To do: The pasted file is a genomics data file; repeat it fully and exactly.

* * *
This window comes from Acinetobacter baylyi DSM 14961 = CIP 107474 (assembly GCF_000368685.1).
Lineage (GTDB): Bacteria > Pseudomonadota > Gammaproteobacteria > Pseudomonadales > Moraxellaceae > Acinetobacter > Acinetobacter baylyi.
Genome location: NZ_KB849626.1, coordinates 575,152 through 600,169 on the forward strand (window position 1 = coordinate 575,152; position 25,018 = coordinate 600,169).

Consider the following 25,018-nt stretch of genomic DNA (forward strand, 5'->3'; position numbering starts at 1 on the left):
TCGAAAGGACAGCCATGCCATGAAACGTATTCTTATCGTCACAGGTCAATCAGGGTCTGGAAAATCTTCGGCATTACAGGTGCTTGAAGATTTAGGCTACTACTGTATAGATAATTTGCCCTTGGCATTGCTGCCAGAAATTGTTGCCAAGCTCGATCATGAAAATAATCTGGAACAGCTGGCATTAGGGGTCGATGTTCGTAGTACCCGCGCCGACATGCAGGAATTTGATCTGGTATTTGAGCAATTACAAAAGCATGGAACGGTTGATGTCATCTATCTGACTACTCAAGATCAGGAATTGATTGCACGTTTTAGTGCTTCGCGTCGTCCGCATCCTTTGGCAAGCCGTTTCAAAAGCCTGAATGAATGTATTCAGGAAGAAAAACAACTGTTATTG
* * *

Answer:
This window comes from Acinetobacter baylyi DSM 14961 = CIP 107474 (assembly GCF_000368685.1).
Lineage (GTDB): Bacteria > Pseudomonadota > Gammaproteobacteria > Pseudomonadales > Moraxellaceae > Acinetobacter > Acinetobacter baylyi.
Genome location: NZ_KB849626.1, coordinates 575,152 through 600,169 on the forward strand (window position 1 = coordinate 575,152; position 25,018 = coordinate 600,169).

Consider the following 25,018-nt stretch of genomic DNA (forward strand, 5'->3'; position numbering starts at 1 on the left):
TCGAAAGGACAGCCATGCCATGAAACGTATTCTTATCGTCACAGGTCAATCAGGGTCTGGAAAATCTTCGGCATTACAGGTGCTTGAAGATTTAGGCTACTACTGTATAGATAATTTGCCCTTGGCATTGCTGCCAGAAATTGTTGCCAAGCTCGATCATGAAAATAATCTGGAACAGCTGGCATTAGGGGTCGATGTTCGTAGTACCCGCGCCGACATGCAGGAATTTGATCTGGTATTTGAGCAATTACAAAAGCATGGAACGGTTGATGTCATCTATCTGACTACTCAAGATCAGGAATTGATTGCACGTTTTAGTGCTTCGCGTCGTCCGCATCCTTTGGCAAGCCGTTTCAAAAGCCTGAATGAATGTATTCAGGAAGAAAAACAACTGTTATTG